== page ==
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Old 22-06-2009, 03:06 PM
Alexis Alexis is offline
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Maybe we are referring to different practices, but I don't think learning a business and moving on to set up your own is "narrow-minded" or even unethical.

Just think: isn't it the same as hopping to a competitor of your current company? Just that now the competitor is set up by yourself.

Unless you signed a non-compete clause (quite rare with junior to mid-level professionals) with your current employer, which in that case has to proportionately compensate you for the potential loss. There's also a milder form of non-compete clause, which is to bar you from joining a direct competitor (sometimes a list is given) for 3 months to half a year. A lot of people I've spoken to do not care about the non-compete clause because it's hard and takes a lot of effort for the plaintiff (their ex-companies) to actually carry out the litigation process, unless you're someone important.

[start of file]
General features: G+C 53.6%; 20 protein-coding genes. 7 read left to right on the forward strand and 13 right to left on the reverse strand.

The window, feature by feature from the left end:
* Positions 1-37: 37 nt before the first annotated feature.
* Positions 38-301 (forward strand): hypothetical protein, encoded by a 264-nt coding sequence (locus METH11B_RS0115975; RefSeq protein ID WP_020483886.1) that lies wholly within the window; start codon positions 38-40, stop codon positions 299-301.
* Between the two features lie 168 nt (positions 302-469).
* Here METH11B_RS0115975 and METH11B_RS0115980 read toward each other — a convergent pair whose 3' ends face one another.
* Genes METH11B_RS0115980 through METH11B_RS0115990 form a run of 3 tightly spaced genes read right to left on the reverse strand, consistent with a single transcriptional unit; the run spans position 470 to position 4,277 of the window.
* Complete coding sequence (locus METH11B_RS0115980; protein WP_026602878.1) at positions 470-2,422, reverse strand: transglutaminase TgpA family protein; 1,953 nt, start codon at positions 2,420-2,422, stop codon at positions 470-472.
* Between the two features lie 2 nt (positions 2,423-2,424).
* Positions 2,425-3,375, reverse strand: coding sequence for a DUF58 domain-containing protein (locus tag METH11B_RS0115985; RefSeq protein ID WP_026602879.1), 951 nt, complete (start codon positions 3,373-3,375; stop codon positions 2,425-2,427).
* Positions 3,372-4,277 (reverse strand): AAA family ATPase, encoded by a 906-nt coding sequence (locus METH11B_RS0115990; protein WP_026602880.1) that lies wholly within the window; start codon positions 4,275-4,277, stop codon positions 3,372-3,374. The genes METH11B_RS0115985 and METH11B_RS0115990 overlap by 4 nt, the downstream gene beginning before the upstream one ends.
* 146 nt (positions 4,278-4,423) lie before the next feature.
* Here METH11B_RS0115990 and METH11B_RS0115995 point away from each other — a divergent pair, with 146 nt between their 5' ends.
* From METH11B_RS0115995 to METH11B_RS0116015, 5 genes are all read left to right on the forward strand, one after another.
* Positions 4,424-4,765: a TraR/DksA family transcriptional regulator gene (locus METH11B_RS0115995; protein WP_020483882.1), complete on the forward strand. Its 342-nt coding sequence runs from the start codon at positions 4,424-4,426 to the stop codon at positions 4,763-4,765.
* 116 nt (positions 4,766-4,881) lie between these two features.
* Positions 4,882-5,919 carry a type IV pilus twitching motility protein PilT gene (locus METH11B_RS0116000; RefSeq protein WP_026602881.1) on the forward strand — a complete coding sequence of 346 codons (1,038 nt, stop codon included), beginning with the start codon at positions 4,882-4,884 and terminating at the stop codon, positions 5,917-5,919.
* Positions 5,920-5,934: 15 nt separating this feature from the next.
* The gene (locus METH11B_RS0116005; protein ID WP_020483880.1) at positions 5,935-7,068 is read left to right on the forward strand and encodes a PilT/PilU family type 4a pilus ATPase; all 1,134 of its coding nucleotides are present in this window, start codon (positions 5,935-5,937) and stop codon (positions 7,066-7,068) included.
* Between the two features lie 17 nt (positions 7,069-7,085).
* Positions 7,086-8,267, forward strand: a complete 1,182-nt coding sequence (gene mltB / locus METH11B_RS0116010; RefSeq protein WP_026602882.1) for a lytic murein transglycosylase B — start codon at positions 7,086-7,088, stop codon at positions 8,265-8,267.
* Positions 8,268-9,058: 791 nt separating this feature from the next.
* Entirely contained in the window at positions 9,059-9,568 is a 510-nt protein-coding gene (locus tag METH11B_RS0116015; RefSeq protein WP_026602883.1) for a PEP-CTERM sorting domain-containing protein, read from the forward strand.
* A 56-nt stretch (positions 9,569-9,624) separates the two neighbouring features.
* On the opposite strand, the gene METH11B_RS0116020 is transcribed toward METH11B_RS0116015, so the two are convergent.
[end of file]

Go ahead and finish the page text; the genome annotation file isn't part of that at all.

Of course, stealing customers is a whole different story - it may even be illegal, e.g. the recent ex-Citibankers' case.
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